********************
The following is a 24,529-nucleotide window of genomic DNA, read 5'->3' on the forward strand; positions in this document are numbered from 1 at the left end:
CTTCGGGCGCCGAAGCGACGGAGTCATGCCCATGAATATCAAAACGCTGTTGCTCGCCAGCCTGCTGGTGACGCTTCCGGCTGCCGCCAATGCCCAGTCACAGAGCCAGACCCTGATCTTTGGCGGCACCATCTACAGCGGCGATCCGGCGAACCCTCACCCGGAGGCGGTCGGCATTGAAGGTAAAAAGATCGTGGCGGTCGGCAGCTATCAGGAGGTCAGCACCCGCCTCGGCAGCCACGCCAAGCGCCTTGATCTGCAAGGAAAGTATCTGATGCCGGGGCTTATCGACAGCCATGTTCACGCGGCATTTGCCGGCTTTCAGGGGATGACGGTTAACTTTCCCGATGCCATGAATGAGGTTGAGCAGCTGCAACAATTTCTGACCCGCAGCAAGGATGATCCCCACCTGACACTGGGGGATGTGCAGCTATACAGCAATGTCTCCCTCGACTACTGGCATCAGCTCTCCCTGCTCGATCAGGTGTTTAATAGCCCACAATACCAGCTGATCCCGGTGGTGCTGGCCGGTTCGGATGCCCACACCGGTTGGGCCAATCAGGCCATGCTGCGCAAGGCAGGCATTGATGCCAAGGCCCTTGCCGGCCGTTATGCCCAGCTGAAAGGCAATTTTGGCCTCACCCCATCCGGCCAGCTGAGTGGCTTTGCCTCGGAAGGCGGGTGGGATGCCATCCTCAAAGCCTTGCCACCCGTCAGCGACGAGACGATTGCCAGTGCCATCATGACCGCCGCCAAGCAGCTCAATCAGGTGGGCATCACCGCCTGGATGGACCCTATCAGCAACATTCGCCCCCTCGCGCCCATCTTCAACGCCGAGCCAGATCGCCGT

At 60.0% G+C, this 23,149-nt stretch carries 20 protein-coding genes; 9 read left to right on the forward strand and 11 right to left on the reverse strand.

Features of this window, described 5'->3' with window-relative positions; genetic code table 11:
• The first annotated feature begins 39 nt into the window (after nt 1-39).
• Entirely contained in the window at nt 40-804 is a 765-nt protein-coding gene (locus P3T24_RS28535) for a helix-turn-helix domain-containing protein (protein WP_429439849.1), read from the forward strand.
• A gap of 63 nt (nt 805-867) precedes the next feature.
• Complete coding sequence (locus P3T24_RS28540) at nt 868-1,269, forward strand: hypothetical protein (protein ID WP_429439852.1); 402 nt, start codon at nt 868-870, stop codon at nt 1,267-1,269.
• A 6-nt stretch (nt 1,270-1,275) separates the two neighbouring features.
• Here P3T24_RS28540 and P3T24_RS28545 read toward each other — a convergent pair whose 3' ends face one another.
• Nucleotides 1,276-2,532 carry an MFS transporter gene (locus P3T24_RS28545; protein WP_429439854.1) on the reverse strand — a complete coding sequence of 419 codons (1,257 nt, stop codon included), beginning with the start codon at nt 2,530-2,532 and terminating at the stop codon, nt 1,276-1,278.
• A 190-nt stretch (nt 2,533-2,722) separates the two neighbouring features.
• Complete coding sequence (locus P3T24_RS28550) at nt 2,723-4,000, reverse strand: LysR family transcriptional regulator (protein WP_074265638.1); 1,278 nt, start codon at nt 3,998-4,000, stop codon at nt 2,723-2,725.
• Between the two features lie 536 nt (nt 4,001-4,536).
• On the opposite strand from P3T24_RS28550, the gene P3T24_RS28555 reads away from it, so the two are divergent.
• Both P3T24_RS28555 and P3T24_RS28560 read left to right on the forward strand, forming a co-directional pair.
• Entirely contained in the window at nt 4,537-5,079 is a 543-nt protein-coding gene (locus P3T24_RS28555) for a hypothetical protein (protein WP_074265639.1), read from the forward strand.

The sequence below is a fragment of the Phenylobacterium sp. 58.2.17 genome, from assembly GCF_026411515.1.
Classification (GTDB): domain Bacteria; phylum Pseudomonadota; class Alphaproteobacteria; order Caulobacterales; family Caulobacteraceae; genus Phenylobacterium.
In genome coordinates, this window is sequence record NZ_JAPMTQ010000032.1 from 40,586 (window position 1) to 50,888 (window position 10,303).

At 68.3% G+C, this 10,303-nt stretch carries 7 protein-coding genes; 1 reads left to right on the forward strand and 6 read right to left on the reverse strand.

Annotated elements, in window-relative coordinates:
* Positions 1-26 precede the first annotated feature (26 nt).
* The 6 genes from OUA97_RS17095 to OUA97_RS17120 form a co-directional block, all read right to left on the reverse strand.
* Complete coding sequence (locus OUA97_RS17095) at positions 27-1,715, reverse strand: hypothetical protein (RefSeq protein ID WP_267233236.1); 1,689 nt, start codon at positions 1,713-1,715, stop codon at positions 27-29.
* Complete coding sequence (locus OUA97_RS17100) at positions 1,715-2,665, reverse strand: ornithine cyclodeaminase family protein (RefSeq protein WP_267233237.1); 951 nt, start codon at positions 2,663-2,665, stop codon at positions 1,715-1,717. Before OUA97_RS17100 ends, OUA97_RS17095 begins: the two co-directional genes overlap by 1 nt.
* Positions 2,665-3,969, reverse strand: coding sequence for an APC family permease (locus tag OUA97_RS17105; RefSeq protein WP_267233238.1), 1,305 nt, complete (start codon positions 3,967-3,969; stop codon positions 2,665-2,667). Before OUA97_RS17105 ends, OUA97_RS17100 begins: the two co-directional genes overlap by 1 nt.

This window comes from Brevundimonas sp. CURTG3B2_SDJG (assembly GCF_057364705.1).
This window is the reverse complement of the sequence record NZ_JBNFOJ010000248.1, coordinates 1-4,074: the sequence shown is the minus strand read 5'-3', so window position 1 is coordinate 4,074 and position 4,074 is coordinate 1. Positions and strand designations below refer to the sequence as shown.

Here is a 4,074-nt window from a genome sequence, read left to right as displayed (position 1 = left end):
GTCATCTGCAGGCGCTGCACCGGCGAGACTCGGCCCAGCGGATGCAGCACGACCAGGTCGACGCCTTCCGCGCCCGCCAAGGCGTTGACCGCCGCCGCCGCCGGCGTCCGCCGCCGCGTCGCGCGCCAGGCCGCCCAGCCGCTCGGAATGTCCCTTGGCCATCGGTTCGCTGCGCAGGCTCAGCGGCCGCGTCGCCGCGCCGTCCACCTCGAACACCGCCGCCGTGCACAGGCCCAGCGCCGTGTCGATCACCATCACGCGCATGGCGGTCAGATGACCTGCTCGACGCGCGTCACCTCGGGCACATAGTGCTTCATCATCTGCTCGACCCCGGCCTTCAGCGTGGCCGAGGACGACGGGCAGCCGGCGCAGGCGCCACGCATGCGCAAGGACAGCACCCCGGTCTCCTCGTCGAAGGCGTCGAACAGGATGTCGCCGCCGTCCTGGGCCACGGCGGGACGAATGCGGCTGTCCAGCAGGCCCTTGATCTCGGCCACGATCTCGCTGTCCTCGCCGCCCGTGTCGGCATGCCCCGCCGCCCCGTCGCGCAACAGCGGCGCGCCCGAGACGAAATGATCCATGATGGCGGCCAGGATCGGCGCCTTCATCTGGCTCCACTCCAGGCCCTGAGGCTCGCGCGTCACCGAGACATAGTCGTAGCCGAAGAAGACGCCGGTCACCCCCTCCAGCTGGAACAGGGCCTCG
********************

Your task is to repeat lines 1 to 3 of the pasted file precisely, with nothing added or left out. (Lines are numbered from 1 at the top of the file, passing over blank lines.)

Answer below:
The following is a 24,529-nucleotide window of genomic DNA, read 5'->3' on the forward strand; positions in this document are numbered from 1 at the left end:
CTTCGGGCGCCGAAGCGACGGAGTCATGCCCATGAATATCAAAACGCTGTTGCTCGCCAGCCTGCTGGTGACGCTTCCGGCTGCCGCCAATGCCCAGTCACAGAGCCAGACCCTGATCTTTGGCGGCACCATCTACAGCGGCGATCCGGCGAACCCTCACCCGGAGGCGGTCGGCATTGAAGGTAAAAAGATCGTGGCGGTCGGCAGCTATCAGGAGGTCAGCACCCGCCTCGGCAGCCACGCCAAGCGCCTTGATCTGCAAGGAAAGTATCTGATGCCGGGGCTTATCGACAGCCATGTTCACGCGGCATTTGCCGGCTTTCAGGGGATGACGGTTAACTTTCCCGATGCCATGAATGAGGTTGAGCAGCTGCAACAATTTCTGACCCGCAGCAAGGATGATCCCCACCTGACACTGGGGGATGTGCAGCTATACAGCAATGTCTCCCTCGACTACTGGCATCAGCTCTCCCTGCTCGATCAGGTGTTTAATAGCCCACAATACCAGCTGATCCCGGTGGTGCTGGCCGGTTCGGATGCCCACACCGGTTGGGCCAATCAGGCCATGCTGCGCAAGGCAGGCATTGATGCCAAGGCCCTTGCCGGCCGTTATGCCCAGCTGAAAGGCAATTTTGGCCTCACCCCATCCGGCCAGCTGAGTGGCTTTGCCTCGGAAGGCGGGTGGGATGCCATCCTCAAAGCCTTGCCACCCGTCAGCGACGAGACGATTGCCAGTGCCATCATGACCGCCGCCAAGCAGCTCAATCAGGTGGGCATCACCGCCTGGATGGACCCTATCAGCAACATTCGCCCCCTCGCGCCCATCTTCAACGCCGAGCCAGATCGCCGT

At 60.0% G+C, this 23,149-nt stretch carries 20 protein-coding genes; 9 read left to right on the forward strand and 11 right to left on the reverse strand.